Book Review: Jaffna Street by Mir Khalid

Jaffna Street. The name might make you assume that it’s about Sri Lankan civil war, but in fact, takes you to a corner street in Srinagar where militants and Indian Army collide regularly. Jaffna Street by Mir Khalid explores the story of people who are affected by this conflict for decades. Some of them have fled their homes, some of them are still living in Kashmir in hope that one day, the peace in the valley will return again.

In 1989, a schoolboy from downtown Srinagar witnessed that how his elders left their daily occupation from university, farms, and factories to pick up arms and fight a war of attrition against the Indian state. They started a war which has been now going on for 22 years now.

Jaffna Street is a compilation of Mir Khalid’s explorations of the human dimension of this conflict. It comprises of anecdotes, personal memories, and interviews. All these experiences in Jaffna Street take the reader on a ride to Srinagar, from it’s notorious and politically charged downtown and as well as its upper cityside belt to create a panoramic portrait of recent Kashmir history.
Khalid has profiled ordinary people- hitmen, insurgents, artisans, failed Marxist intellectuals, gangsters, and regular people. People who may not be famous and may not have an opinion on the current situation in Kashmir. But these are the people who tell Khalid first-hand accounts of what unfolded in front of their eyes since 1989.

Kashmir conflict is very emotional for both India and Pakistan. Both are patriotic for Kashmir, both want to die for Kashmir. But no one asks Kashmir what she wants, which side she is on and why is she so quiet from past few decades. Millions picked up arms for her, many killed for her, but nobody asked her what she wants.

Kashmir issue is described in two ways- One from the media which twists and turns all the facts for their TRPs and second the intellectuals who downright blame Indian government and army for the situation in Kashmir. But people like Mir Khalid and their books like Jaffna Street helps us in bridging the gap between truth and fiction. Prior to Jaffna street, I have read books of Siddharth Gigoo who also shared first-hand accounts of the general public of Kashmir. But even after reading so many books on this issue, hearing so many things from authors, nobody is still able to decide what turn will this conflict take tomorrow.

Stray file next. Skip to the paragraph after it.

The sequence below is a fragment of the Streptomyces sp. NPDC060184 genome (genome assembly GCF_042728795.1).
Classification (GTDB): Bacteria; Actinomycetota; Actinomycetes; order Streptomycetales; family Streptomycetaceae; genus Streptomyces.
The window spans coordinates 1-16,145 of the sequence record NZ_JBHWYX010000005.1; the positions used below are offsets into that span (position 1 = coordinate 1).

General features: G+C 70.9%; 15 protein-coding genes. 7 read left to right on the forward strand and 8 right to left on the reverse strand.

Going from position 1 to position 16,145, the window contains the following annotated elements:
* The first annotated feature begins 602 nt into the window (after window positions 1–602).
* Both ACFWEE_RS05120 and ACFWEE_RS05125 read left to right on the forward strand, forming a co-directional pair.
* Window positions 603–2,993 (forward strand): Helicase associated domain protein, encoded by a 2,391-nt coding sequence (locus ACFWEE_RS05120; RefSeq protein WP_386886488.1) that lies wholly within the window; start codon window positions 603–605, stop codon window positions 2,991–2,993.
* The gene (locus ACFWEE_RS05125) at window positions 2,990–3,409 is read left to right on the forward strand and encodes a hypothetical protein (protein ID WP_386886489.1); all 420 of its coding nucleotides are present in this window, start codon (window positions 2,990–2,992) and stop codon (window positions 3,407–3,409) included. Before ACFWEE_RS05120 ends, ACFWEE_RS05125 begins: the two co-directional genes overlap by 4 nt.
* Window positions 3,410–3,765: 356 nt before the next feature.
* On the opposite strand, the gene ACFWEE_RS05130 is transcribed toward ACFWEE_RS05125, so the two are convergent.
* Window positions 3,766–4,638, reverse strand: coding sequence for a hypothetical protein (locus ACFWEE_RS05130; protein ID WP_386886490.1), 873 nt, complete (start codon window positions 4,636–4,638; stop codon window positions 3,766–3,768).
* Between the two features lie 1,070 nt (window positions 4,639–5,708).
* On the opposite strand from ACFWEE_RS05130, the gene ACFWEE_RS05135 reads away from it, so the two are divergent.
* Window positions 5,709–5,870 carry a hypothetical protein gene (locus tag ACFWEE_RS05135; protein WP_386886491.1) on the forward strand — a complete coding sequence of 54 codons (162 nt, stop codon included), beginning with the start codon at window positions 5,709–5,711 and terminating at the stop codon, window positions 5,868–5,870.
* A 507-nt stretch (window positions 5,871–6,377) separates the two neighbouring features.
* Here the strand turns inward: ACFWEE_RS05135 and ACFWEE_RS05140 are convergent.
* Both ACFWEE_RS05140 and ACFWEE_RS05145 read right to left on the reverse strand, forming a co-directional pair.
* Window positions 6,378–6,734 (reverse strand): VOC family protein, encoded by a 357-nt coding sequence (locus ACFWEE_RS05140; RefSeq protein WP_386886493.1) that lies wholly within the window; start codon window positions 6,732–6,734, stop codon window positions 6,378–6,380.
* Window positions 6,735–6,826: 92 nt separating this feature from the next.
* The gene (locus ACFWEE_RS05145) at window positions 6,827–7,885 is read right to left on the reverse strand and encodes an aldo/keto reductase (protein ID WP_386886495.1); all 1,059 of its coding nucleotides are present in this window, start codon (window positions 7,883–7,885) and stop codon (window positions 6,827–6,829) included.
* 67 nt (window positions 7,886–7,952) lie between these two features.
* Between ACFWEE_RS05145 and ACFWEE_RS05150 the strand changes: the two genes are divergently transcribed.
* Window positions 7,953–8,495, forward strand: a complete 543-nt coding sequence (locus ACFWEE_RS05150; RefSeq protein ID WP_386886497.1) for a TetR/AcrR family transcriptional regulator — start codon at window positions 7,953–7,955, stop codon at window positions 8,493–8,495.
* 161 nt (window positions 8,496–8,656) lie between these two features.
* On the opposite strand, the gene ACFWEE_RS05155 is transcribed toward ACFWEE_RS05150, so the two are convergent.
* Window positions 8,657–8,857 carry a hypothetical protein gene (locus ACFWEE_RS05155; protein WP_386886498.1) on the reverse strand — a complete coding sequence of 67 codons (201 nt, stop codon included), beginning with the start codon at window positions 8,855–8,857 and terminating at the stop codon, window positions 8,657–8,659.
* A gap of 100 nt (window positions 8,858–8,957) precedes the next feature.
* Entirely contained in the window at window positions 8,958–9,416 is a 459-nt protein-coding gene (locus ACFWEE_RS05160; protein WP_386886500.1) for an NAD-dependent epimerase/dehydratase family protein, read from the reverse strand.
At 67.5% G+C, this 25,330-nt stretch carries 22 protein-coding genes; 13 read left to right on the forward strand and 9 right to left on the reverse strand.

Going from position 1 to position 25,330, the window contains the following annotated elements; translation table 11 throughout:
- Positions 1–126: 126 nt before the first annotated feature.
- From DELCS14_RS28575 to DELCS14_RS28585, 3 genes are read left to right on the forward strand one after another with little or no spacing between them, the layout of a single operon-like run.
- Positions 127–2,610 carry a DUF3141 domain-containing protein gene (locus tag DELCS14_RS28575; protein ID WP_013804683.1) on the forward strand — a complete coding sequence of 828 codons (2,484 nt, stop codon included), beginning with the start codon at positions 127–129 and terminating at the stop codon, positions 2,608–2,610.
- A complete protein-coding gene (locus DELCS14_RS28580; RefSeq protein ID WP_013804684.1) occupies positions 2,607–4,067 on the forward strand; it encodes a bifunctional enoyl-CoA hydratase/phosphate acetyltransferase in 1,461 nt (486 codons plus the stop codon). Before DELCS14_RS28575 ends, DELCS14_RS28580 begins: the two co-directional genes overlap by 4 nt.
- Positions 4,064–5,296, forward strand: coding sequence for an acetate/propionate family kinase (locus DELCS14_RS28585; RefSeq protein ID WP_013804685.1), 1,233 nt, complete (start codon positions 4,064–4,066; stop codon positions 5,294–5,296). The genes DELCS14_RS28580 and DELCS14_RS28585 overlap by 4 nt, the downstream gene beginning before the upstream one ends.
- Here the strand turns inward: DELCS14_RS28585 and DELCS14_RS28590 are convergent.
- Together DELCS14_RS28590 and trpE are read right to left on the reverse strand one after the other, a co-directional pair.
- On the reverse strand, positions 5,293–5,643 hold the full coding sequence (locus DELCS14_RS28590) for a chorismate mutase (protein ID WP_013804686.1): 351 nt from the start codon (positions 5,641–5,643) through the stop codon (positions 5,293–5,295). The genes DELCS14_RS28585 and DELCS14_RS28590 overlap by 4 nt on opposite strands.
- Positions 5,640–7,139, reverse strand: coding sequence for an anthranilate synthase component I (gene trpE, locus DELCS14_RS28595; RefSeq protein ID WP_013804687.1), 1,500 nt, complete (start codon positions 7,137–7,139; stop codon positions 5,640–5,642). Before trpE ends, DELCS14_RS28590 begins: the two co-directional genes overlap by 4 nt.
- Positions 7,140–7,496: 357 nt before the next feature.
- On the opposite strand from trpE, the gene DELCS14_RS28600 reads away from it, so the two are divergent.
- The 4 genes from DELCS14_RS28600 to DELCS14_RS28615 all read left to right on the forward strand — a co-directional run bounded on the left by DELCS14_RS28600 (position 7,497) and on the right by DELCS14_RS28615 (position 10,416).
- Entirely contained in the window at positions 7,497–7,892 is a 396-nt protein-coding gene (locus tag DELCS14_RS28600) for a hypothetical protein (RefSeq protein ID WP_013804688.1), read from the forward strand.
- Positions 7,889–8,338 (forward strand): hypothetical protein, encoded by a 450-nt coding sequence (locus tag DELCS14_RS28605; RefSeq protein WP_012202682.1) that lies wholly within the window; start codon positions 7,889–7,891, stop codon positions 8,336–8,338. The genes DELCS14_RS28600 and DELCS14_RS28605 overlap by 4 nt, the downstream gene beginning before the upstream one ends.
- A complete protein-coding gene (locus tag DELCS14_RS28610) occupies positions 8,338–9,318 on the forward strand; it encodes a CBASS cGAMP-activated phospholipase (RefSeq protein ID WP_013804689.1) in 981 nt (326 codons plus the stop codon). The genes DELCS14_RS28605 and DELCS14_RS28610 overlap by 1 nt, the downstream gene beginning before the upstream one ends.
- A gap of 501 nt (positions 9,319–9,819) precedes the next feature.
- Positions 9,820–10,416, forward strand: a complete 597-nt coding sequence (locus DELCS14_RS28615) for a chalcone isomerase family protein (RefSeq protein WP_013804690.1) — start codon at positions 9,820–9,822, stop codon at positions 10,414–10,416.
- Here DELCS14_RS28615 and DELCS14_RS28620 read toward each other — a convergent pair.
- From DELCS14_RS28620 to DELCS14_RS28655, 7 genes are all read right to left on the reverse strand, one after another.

Book Review: A Long Dream of Home by Siddhartha Gigoo and Varad Sharma

The beauty of Jaffna Street is that Mir Khalid has taken no side while writing this book and has shared the situation of Kashmir in a very simple manner. Even if someone who is not aware of what is going on in Kashmir and picks up Jaffna Street, that person would transport back to Srinagar and feel as if everything is unfolding in front of his/her eyes.

There are seventeen stories in the book, starting with eight stories covering years 1990 onwards, titled as “The War”. A time when Kashmiriyat was on the rise and teenage boys picked up arms to save their motherland. In these stories, we meet Zee, who escaped from his home to become a militant and train with Pakistan. But in the end, horrors and tragedy leave him numb. We also get to read about how Kashmiri Pandits were exiled from their home, forced to live in cramped quarters of Jammu. We read about Jaffna Street, where militants and Army fight to survive till their last breathe.

The second section of the book is “Reveille” covering they years 1950-1989 which depicts how during that time, there was only one Kashmir. How Pandits and Muslims lived together without any conflicts. And how slowly and gradually, infiltration started happening, leaving their beautiful homeland hollowed from inside. The third section, “The Past as Memory” covers the time period of 1947-1950. Out of all the stories, The Butcher’s Wife is my favorite, and make sure to read this one if you pick up Jaffna Street.

I have noticed a thing these days in the book world, especially Indian book market. Many writers and bloggers are rising from the valley, sharing their distress and their point of view. They share what all their struggle is about, why have they picked up arms and what they need. Some of them really peaceful, other horrific. Just like this, Jaffna Street can be added to the list of must-read works of Kashmir because of its simplicity and no biases.

Guns and stones have failed, who knows may be written word might be able to save Kashmir and take its struggle forward. All in all, make sure you pick up this brilliant book.

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